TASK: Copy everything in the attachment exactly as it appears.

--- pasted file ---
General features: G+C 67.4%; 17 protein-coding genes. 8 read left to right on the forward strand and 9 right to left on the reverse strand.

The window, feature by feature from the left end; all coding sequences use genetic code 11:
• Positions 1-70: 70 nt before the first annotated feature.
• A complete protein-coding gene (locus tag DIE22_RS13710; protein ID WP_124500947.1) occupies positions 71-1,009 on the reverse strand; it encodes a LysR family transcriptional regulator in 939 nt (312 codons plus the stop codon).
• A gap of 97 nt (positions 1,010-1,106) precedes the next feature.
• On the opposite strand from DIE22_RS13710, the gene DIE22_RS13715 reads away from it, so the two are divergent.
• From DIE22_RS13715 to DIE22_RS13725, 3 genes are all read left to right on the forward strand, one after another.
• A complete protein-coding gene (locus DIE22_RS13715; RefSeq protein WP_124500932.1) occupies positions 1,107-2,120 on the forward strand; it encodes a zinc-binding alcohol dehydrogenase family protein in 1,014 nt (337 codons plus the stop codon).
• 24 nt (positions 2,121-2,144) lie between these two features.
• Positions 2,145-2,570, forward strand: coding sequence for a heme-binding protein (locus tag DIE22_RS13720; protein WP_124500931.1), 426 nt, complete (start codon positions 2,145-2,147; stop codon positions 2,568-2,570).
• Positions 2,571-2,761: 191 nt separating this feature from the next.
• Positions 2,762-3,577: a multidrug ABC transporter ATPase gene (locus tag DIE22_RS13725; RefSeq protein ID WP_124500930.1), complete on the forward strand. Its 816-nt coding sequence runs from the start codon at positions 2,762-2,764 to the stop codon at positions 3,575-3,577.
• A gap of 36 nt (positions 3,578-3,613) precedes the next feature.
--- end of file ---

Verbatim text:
General features: G+C 67.4%; 17 protein-coding genes. 8 read left to right on the forward strand and 9 right to left on the reverse strand.

The window, feature by feature from the left end; all coding sequences use genetic code 11:
• Positions 1-70: 70 nt before the first annotated feature.
• A complete protein-coding gene (locus tag DIE22_RS13710; protein ID WP_124500947.1) occupies positions 71-1,009 on the reverse strand; it encodes a LysR family transcriptional regulator in 939 nt (312 codons plus the stop codon).
• A gap of 97 nt (positions 1,010-1,106) precedes the next feature.
• On the opposite strand from DIE22_RS13710, the gene DIE22_RS13715 reads away from it, so the two are divergent.
• From DIE22_RS13715 to DIE22_RS13725, 3 genes are all read left to right on the forward strand, one after another.
• A complete protein-coding gene (locus DIE22_RS13715; RefSeq protein WP_124500932.1) occupies positions 1,107-2,120 on the forward strand; it encodes a zinc-binding alcohol dehydrogenase family protein in 1,014 nt (337 codons plus the stop codon).
• 24 nt (positions 2,121-2,144) lie between these two features.
• Positions 2,145-2,570, forward strand: coding sequence for a heme-binding protein (locus tag DIE22_RS13720; protein WP_124500931.1), 426 nt, complete (start codon positions 2,145-2,147; stop codon positions 2,568-2,570).
• Positions 2,571-2,761: 191 nt separating this feature from the next.
• Positions 2,762-3,577: a multidrug ABC transporter ATPase gene (locus tag DIE22_RS13725; RefSeq protein ID WP_124500930.1), complete on the forward strand. Its 816-nt coding sequence runs from the start codon at positions 2,762-2,764 to the stop codon at positions 3,575-3,577.
• A gap of 36 nt (positions 3,578-3,613) precedes the next feature.